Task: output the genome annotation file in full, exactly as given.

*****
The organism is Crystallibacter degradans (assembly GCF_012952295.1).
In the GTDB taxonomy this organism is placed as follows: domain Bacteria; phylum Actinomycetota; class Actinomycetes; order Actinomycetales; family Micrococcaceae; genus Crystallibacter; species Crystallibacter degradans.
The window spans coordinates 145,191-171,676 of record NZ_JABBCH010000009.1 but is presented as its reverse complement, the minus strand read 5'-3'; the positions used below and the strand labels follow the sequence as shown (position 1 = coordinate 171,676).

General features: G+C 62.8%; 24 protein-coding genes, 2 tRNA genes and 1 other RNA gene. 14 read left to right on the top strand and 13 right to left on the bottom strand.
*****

The organism is Crystallibacter degradans (assembly GCF_012952295.1).
In the GTDB taxonomy this organism is placed as follows: domain Bacteria; phylum Actinomycetota; class Actinomycetes; order Actinomycetales; family Micrococcaceae; genus Crystallibacter; species Crystallibacter degradans.
The window spans coordinates 145,191-171,676 of record NZ_JABBCH010000009.1 but is presented as its reverse complement, the minus strand read 5'-3'; the positions used below and the strand labels follow the sequence as shown (position 1 = coordinate 171,676).

General features: G+C 62.8%; 24 protein-coding genes, 2 tRNA genes and 1 other RNA gene. 14 read left to right on the top strand and 13 right to left on the bottom strand.